The UK could create three million extra jobs by 2025, led by services

Published at 00:01 AM on 10 March 2016

  • Education and health could add over 1 million jobs by 2025 and become the biggest of the services sectors
  • Business services could create around 1.5 million more jobs
  • The number of jobs in manufacturing could fall by a further 600,000 by 2025 but this should be far outweighed by the growth in private sector services jobs
  • UK GDP growth expected to average around 2.2-2.3% in both 2016 and 2017
  • The Budget is likely to confirm plans for further fiscal tightening to eliminate the budget deficit before the end of this decade

Led by the services sector, employment in the UK is set to grow by around three million over the next decade, with the total number of jobs reaching almost 37 million by 2025, according to new analysis by PwC in its latest UK Economic Outlook report.

Education and health, and business services, will lead the way, and together could add over 2.5 million jobs by 2025. However, the number of jobs in manufacturing could fall by a further 600,000 to around two million by 2025 as new automated technologies continue to boost productivity and overseas competition remains fierce. Around 150,000 jobs could also be lost in public administration, defence and social security as austerity measures continue at least until 2020 (see Table 1 below).

John Hawksworth, chief economist at PwC, said:

“The UK has been a powerful job creating machine in recent years and the dominant story of the last century has been the rise of services to its current position as the source of over 80% of total UK employment. Health and education and business services have been the biggest growth areas for jobs since the late 1970s and we see a further 2.5 million jobs being added in these sectors by 2025 as demand continues to rise relatively fast for these services.

“Automation will be a continuing factor in boosting productivity but reducing employment in manufacturing, however, and jobs cuts will continue for some years in central and local government as budgetary constraints continue to bite. But these losses will be far outweighed by gains in the private services sector, fuelled by people working to a later age on average and continued net inward migration of workers.”


UK economic recovery continues, but downside risks remain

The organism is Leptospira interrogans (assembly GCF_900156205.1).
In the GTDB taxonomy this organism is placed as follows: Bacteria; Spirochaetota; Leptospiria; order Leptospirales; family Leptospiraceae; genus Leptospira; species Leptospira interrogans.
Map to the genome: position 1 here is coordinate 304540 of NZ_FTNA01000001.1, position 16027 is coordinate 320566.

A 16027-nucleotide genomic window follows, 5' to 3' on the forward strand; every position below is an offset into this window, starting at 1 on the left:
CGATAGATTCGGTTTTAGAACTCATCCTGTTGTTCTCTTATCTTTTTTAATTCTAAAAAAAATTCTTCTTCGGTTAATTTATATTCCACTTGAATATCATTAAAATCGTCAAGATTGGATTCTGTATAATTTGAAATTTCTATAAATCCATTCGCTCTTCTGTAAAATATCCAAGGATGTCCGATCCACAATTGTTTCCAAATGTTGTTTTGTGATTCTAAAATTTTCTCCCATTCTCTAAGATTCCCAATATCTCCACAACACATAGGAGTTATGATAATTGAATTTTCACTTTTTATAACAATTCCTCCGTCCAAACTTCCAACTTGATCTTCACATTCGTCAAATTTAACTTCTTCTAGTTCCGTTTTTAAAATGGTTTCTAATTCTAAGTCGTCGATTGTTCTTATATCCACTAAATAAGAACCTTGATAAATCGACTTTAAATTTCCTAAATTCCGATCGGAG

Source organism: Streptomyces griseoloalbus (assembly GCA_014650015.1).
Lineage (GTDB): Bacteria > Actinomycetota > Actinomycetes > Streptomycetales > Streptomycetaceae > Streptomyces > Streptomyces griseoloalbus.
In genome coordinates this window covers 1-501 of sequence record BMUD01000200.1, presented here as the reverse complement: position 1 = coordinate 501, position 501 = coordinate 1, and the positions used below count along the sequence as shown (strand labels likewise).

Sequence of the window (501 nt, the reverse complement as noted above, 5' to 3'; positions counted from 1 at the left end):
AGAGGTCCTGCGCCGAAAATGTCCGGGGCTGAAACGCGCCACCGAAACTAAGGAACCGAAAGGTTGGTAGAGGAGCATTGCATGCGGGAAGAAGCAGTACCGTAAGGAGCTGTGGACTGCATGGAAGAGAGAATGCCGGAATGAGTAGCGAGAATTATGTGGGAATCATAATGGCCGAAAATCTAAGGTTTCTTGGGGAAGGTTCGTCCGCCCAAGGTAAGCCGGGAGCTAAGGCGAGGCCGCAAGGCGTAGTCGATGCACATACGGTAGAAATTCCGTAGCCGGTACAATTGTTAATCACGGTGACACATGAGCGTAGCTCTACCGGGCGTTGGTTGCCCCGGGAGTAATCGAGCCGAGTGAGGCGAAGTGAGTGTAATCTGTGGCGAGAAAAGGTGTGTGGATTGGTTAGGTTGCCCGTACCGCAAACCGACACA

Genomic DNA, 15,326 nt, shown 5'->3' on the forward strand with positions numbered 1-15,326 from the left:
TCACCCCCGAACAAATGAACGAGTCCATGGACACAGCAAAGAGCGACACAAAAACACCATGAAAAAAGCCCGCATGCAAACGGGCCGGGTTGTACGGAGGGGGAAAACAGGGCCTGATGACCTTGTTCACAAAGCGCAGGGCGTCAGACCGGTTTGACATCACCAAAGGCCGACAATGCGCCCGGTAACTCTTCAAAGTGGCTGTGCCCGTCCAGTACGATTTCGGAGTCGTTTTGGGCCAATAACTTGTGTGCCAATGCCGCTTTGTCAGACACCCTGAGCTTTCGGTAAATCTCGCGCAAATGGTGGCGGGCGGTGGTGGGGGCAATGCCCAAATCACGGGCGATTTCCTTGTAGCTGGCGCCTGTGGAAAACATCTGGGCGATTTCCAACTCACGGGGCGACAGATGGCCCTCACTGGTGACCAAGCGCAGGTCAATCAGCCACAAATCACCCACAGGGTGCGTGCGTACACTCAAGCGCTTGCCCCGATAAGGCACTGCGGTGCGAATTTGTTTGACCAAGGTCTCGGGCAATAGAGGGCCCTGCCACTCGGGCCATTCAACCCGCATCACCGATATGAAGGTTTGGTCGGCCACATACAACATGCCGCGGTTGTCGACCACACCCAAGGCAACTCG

The UK economy slowed a little in 2015, but domestic demand growth remains relatively strong, helped by lower oil prices. PwC projects UK GDP growth of around 2.2% in 2016 (revised down slightly from the 2.4% rate projected in November’s report) and 2.3% in 2017.

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John Hawksworth, chief economist at PwC, continued:

 “We expect UK GDP growth to average around 2.2-2.3% both this year and in 2017 with consumer spending and business investment being the main drivers of growth.

“Risks to growth are weighted somewhat to the downside in the short term due to international risks, particularly in relation to emerging markets and uncertainty around the EU referendum. But there are also upside possibilities if the global environment improves and UK productivity growth rates accelerate.

“Inflation will remain low this year but could rise back towards its 2% target by the end of 2017, so the MPC may start to raise interest rates gradually during the course of 2017 and beyond.

“The Budget is likely to confirm plans for further fiscal tightening to eliminate the budget deficit before the end of this decade. This will impose some drag on the UK economy, but the private services sector should be strong enough to offset this in terms of GDP and jobs growth.”


For more information and to download the report, please see:


Gill Carson
PwC | Communications
Office: 020 7212 1391 | Mobile: 07837 285466
Email: [email protected]
PricewaterhouseCoopers LLP
twitter: @gill_carson


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